Good Health is a not a destination, its a journey for life

Weight loss, feeling better or getting fitter should not be the goal of your health resolutions. These are simply side-effects of living well. If all you crave is to fit into a size 12, run a mile, be beach body ready or be headache free, what happens when you reach that goal? Do you stop the quick-fix exercise programme, fad diet or other temporary solution? What happens to the motivation to keep doing what you are doing?

What happens if you never reach that goal? Do you give up?

Achieving good health and wellbeing should be considered a journey for life, an ongoing process incorporating all aspects of your life. Losing weight, feeling fit, content and pain-free is simply a happy side-effect to this journey.

As Osteopaths we consider the body an interconnected whole. Therefore to stimulate change, anything that influences the body both from within and without, must be addressed. These influencing factors can range from how well rested we are, our diet, our mental health, our physical fitness and our interactions with others.

We call this the ‘Bio-psycho-social’ model of health.

Dr Rangan Chatterjee recently summed this up very well: ‘Because the body is one big connected system, we need to take a much more rounded view. One that considers the 4 key pillars of our daily lives, the way in which we relax, eat, move and sleep’.

Our attitude to finding health needs to be far more of a cocktail approach, rather than a single shot. There is no magic bullet, or one solution, we need to tick every box within the complex organism that is our body.

The key to making good health a journey is to enjoy the process, rather forcing yourself to the gym or through the latest exclusion diet. Making changes to your lifestyle can be so hard, breaking old habits and making new ones take time, and there will be the inevitable pit falls and blips along the way.

If you can make it pleasurable, and even sociable you are far more likely to stick to the changes you have made, especially if you have the support of others.

Look for like-minded groups, either online or in person to connect with, seek support from health care professionals if you need help in a specific area, and above all, if you encounter a blip do not beat yourself up over it, reflect on why and remind yourself tomorrow is another opportunity to try again.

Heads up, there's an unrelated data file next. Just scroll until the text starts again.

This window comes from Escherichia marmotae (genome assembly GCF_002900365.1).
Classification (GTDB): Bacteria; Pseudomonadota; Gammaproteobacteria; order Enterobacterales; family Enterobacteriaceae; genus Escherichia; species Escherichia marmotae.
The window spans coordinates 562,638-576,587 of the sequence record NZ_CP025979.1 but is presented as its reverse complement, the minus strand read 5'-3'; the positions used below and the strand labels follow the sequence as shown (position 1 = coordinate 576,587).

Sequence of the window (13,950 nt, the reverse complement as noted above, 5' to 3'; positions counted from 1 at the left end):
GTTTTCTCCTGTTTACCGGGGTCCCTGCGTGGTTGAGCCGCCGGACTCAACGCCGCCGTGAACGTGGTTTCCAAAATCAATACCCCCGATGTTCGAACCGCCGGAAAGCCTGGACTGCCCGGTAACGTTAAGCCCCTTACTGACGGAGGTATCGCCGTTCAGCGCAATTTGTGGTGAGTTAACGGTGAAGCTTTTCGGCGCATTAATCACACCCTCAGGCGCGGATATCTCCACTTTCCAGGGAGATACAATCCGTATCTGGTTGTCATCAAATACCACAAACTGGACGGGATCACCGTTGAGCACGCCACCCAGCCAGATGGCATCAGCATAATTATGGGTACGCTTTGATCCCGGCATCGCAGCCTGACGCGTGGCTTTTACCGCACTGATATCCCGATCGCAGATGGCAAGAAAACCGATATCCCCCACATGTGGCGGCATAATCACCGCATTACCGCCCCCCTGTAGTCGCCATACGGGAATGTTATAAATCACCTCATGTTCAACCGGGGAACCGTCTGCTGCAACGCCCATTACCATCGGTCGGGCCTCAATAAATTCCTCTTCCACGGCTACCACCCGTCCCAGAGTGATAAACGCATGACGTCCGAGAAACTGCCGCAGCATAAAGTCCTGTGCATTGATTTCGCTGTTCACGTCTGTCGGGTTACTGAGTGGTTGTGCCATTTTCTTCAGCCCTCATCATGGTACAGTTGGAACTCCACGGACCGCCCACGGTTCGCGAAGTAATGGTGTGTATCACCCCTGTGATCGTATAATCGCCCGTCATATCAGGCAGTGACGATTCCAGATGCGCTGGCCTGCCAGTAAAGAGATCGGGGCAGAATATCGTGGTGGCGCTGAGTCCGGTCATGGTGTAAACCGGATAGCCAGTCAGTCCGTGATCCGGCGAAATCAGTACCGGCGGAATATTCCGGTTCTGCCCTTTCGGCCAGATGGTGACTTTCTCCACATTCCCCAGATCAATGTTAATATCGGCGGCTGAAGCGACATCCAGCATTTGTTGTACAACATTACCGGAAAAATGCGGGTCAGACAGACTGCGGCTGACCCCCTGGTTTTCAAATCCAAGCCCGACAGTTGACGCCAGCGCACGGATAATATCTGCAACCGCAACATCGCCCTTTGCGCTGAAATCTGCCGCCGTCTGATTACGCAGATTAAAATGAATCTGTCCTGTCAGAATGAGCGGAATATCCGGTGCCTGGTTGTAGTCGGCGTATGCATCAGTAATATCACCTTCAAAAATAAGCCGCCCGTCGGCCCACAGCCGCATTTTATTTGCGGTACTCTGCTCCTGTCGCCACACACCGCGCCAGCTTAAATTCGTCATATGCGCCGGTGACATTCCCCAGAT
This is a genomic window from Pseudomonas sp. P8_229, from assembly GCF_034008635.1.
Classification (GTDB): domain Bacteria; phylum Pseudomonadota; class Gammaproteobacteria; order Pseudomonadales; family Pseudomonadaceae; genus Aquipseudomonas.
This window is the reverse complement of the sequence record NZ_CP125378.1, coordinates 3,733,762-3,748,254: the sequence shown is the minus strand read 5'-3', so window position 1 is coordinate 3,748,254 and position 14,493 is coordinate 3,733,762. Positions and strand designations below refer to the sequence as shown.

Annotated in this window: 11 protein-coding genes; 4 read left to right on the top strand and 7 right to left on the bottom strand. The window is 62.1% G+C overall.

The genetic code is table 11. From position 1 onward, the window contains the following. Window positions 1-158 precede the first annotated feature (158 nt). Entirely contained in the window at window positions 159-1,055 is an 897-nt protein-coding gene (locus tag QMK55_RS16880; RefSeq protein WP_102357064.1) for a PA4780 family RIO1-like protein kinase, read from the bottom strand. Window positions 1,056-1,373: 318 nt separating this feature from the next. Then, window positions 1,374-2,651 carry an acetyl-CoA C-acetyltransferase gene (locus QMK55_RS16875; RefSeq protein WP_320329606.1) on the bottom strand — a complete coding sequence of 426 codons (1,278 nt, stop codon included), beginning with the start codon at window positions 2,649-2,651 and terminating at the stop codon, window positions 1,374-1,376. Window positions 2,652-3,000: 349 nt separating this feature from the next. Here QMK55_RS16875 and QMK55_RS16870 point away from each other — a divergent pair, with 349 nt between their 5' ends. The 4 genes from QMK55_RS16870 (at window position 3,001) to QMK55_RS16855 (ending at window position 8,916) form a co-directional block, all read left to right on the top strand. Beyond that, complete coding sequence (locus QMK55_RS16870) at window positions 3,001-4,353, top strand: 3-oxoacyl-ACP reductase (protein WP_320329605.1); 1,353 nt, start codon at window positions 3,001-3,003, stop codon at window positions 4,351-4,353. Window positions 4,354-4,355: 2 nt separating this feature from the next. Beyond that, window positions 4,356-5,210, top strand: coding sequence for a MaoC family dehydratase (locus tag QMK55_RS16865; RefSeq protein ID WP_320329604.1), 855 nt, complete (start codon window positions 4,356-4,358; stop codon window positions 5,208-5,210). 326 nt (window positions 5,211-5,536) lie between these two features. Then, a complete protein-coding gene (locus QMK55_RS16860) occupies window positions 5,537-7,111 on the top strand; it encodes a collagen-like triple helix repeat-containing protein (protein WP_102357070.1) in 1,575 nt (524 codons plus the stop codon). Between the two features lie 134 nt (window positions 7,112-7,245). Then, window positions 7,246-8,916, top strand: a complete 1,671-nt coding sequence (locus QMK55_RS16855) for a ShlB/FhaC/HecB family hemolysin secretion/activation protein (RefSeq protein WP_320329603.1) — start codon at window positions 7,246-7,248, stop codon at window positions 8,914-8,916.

Here are some practical ideas for an integrated approach to your health:

  • For adding more movement to your day try ‘Active10’. There is increasingly less evidence to support the 10,000 steps per day idea, and more evidence to suggest that raising your heart rate for just 10 minutes is more effective and more realistic. Look up

  • When it comes to sleeping well, respect your natural circadian rhythms. Artificial light interrupts these rhythms, so avoid screens an hour before your bedtime or use glasses with orange filters, and ensure you get lots of light when you wake up in the morning. Try having your morning coffee in the garden!

  • Eating the rainbow is such a good guide to eating well and ensures you get plenty of vitamins. Avoid all processed food and reduce your sugar intake. Ensure you include lots of fibre to support good bowel function and to promote good bacteria. Include lots of good fat in your diet, such as avocado, nuts and oily fish.

  • Incorporate some brain downtime in your day. Our lives are now lived at speed and our stress levels are higher than ever before. Long term high levels of our stress hormone, cortisol, is destructive and inflammatory to the body. I love the practice of mindfulness to help counteract this. This can be a hot bath, a coffee with your favourite magazine or a mindful practice, using an App such as Headspace

Getting started on your journey to good health need not involve lycra, a suitcase of supplements, medication or a gym membership, just a touch of determination and motivation, and if you need a little nudge in the right direction, we are here for you.

Within the practice we have highly skilled and experienced practitioners in Osteopathy, Nutrition, Pilates, Homeopathy and Counseling for all your integrated heath care needs.

Emma Wightman

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